вторник, 5 марта 2019 г.

Stalin by Stephen Kotkin - Stalin by Oleg Khlevniuk

New ! 04/03/2019


Josef Stalin exercised supreme power in the Soviet Union from 1929 until his death in 1953. During that quarter-century, by Oleg Khlevniuk’s estimate, he caused the imprisonment and execution of no fewer than a million Soviet citizens per year. Millions more were victims of famine directly resulting from Stalin's policies. What drove him toward such ruthlessness? This essential biography, by the author most deeply familiar with the vast archives of the Soviet era, offers an unprecedented, fine-grained portrait of Stalin the man and dictator. Without mythologizing Stalin as either benevolent or an evil genius, Khlevniuk resolves numerous controversies about specific events in the dictator’s life while assembling many hundreds of previously unknown letters, memos, reports, and diaries into a comprehensive, compelling narrative of a life that altered the course of world history.

In brief, revealing prologues to each chapter, Khlevniuk takes his reader into Stalin’s favorite dacha, where the innermost circle of Soviet leadership gathered as their vozhd lay dying. Chronological chapters then illuminate major themes: Stalin’s childhood, his involvement in the Revolution and the early Bolshevik government under Lenin, his assumption of undivided power and mandate for industrialization and collectivization, the Terror, World War II, and the postwar period. At the book’s conclusion, the author presents a cogent warning against nostalgia for the Stalinist era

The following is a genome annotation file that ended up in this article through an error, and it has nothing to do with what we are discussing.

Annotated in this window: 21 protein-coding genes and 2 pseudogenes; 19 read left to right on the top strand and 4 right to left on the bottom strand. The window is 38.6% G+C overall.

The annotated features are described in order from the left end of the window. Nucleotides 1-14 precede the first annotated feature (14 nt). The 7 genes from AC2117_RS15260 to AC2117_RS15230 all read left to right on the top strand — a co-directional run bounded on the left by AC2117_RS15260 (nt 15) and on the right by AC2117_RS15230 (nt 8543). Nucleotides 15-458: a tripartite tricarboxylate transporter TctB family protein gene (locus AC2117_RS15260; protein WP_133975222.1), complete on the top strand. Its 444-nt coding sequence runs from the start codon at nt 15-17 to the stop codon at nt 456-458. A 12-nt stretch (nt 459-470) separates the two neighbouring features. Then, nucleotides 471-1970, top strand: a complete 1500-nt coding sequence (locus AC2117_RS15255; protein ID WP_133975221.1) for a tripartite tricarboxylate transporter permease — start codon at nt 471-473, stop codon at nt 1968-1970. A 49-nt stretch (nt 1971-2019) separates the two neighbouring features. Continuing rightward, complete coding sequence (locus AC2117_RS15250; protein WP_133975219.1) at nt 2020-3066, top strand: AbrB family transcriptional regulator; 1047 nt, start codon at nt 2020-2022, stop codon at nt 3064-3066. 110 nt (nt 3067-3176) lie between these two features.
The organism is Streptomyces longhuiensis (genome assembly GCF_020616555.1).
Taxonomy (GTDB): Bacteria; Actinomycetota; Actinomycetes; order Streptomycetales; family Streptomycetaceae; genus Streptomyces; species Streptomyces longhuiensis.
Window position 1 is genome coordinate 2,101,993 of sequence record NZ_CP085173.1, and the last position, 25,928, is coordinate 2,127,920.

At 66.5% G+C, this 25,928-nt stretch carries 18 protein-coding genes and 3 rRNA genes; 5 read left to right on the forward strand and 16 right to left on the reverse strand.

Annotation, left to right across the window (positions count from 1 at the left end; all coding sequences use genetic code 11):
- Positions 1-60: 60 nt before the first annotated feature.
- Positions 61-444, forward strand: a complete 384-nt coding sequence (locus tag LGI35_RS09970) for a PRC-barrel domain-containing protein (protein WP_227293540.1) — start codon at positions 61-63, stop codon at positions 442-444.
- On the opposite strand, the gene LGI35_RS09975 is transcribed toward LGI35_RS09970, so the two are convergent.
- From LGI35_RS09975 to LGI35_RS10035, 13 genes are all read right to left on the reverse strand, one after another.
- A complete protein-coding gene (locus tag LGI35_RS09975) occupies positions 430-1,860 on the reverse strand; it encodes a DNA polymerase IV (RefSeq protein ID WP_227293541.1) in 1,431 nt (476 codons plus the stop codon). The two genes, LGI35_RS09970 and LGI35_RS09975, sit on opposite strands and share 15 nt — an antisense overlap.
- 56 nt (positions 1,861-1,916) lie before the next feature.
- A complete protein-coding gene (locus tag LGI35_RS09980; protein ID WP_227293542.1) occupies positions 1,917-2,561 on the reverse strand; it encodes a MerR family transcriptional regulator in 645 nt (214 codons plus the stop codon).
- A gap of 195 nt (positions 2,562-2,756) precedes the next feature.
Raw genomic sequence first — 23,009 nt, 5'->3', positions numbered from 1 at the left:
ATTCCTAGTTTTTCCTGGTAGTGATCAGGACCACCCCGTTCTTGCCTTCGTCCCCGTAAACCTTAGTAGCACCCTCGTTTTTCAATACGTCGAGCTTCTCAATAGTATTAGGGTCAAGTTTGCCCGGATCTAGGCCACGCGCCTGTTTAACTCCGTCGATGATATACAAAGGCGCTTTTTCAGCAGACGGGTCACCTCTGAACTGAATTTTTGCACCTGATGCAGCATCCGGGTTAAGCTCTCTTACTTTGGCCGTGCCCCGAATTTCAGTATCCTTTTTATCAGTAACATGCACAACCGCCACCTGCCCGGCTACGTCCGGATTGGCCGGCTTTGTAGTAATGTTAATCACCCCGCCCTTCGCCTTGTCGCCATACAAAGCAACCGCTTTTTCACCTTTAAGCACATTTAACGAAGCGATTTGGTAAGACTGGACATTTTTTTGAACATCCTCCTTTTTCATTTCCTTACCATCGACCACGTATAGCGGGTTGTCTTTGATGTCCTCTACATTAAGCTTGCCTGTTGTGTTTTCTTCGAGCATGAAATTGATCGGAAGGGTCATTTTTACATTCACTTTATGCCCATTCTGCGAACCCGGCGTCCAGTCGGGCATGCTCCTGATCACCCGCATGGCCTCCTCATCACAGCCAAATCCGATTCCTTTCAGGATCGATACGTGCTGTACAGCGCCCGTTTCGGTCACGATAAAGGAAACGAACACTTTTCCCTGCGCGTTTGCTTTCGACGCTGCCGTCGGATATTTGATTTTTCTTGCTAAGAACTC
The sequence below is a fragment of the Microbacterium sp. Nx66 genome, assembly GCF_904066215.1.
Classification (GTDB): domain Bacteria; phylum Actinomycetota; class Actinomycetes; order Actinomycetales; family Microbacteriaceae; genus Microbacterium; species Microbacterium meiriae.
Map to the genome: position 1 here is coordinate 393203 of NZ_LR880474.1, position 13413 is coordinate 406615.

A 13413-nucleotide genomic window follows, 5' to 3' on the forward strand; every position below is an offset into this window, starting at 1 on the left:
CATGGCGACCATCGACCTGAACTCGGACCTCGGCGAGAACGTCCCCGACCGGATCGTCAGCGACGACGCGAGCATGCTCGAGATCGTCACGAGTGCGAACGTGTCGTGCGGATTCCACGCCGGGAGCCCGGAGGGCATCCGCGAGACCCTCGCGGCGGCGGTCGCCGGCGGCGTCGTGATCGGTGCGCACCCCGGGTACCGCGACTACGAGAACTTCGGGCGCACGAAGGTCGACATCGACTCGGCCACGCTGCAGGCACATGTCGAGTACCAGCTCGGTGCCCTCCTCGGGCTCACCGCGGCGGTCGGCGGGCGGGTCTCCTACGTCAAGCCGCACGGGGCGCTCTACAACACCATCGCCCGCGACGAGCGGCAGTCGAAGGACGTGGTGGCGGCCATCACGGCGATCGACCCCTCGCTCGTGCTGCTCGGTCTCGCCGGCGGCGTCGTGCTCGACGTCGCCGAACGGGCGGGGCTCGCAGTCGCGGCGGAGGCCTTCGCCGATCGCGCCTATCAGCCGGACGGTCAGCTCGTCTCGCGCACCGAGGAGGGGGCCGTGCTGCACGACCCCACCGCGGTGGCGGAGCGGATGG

***
PREFACE
For more than two decades, I have been studying this man and the causes and logic underlying his actions, which upended or utterly destroyed millions upon millions of lives. This work has been stressful and emotionally draining, but it is my vocation. Lately, the paradoxical turns of recent Russian history, the large-scale poisoning of minds with myths of an “alternative” Stalin—one whose effective stewardship is held up as a model worthy of emulation—have given my research more than scholarly relevance.
The literature on Stalin and his era is impossibly vast. Even scholars of Stalinism freely admit to not having seen the half of it. Within this vastness, serious, meticulously documented research coexists with slapdash pen-pushing carelessly cobbled together out of anecdotes, rumors, and fabrications. The two camps—historical scholarship and lowbrow (usually pro-Stalin) ramblings—rarely cross paths and have long since given up the idea of reconciling.
Scholarly biographies of Stalin have gone through the same stages as the historiography of the Soviet period overall. I have a high regard for some classics written at a time when Soviet archives were completely inaccessible. Two authors who stand out are Adam Ulam and Robert Tucker.1 Back in the 1970s, historians of the Stalin period resembled specialists in antiquity: they tended to know the few available documents and memoirs inside out and had little ability to expand their number. This dearth of documentation encouraged the painstaking study of these sources and elegant and thoughtful extrapolation. The situation was bound to change after the archival floodgates were opened in the early 1990s, and it took us some time to get our heads above water. The eventual appearance of new works informed by archival materials—including scholarly biographies of Stalin, as well as other investigations of the man and the political system—signal that historians have begun to cope with the inundation.2